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Views in brief

January 19, 2007 | Page 19

VIEWS BELOW:
A voice for prisoners
Is Iraqi unity impossible?
Real analysis of Oaxaca

A voice for prisoners

IF IT weren't for Socialist Worker newspaper, I wouldn't have learned about or heard about the brothers' situation and struggle on Texas' death row ("Suffering on Texas' death row," November 17).

I guess to the civilized world, inhumane conditions for death row prisoners is not news or their problem. I guess starving yourself to bring awareness to your cause isn't news that the people of Texas want to hear. So thanks, SW, for giving a voice to those of us who have been made mute.
Ronnie Kitchen, Menard, Ill.

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Is Iraqi unity impossible?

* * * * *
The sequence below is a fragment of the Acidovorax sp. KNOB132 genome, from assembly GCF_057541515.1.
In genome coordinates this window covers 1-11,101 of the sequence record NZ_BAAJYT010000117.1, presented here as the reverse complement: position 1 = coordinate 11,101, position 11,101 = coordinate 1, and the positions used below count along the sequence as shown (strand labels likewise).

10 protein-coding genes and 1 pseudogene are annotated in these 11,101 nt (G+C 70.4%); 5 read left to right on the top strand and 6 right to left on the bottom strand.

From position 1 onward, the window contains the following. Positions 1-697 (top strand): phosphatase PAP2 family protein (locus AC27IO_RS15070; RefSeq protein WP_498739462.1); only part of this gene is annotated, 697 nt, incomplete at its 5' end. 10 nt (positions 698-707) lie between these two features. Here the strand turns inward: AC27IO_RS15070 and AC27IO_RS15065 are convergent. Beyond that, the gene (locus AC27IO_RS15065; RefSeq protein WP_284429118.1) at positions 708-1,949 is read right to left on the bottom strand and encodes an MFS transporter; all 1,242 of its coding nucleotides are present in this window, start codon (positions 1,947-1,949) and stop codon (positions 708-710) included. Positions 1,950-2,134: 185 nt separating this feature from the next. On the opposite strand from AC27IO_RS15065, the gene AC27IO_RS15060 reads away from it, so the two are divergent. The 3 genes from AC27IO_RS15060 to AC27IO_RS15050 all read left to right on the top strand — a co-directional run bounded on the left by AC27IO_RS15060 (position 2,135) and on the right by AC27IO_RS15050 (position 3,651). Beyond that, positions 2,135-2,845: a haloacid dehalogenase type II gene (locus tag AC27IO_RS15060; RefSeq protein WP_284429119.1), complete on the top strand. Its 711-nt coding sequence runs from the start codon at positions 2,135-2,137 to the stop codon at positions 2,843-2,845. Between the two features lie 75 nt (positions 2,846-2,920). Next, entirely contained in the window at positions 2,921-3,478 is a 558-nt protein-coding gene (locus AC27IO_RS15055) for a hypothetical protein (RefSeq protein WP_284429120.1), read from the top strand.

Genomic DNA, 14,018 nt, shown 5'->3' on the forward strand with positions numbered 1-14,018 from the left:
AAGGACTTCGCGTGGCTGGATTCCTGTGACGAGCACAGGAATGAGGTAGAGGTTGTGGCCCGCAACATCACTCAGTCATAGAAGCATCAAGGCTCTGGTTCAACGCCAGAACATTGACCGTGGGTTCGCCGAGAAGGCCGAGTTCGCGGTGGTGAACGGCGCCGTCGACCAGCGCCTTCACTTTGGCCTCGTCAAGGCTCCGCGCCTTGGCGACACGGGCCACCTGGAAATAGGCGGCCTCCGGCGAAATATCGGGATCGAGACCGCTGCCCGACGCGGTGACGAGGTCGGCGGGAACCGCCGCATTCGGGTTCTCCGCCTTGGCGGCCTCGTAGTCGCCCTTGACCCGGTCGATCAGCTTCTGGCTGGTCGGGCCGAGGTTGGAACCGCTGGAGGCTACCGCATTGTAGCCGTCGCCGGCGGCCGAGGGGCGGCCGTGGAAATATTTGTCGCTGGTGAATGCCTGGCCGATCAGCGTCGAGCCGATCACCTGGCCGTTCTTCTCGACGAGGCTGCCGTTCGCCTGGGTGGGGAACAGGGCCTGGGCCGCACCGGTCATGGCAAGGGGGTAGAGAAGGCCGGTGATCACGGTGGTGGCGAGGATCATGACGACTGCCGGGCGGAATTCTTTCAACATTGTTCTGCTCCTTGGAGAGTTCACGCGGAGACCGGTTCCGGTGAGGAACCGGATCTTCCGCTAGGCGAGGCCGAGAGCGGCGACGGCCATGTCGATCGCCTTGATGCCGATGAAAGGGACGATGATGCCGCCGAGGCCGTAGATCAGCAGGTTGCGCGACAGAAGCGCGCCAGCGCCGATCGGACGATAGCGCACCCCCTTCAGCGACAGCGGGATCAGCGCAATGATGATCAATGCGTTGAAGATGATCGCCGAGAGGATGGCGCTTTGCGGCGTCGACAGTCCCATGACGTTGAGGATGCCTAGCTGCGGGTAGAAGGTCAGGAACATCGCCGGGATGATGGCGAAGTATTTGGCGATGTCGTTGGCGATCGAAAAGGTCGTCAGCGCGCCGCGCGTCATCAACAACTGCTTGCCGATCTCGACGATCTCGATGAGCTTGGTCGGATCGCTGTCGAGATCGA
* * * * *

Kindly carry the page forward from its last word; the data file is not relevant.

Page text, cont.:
I REALLY enjoyed the interview with Nir Rosen ("This is a U.S. crime," December 8, 2006). He does such a great job explaining the evolution of this ugly business gripping Iraq today.

It is remarkable how he boldly pins the blame on the occupation, saying that the divide-and-rule method we have seen there has created the conditions from which the civil war has grown.

It is difficult to challenge someone with as much firsthand knowledge as Rosen has, but I hope he is wrong when he says that things have gone so far that there is no possibility of a united Sunni and Shiite resistance. This also seems to be the conclusion Ashley Smith draws in his recent article ("Bitter fruit of occupation," December 15).

I can understand that it's probably not likely that someone would want to fight side by side with the same people who just blew up a car bomb in their neighborhood, but it seems to me that under the right circumstances, that might not have to matter too much.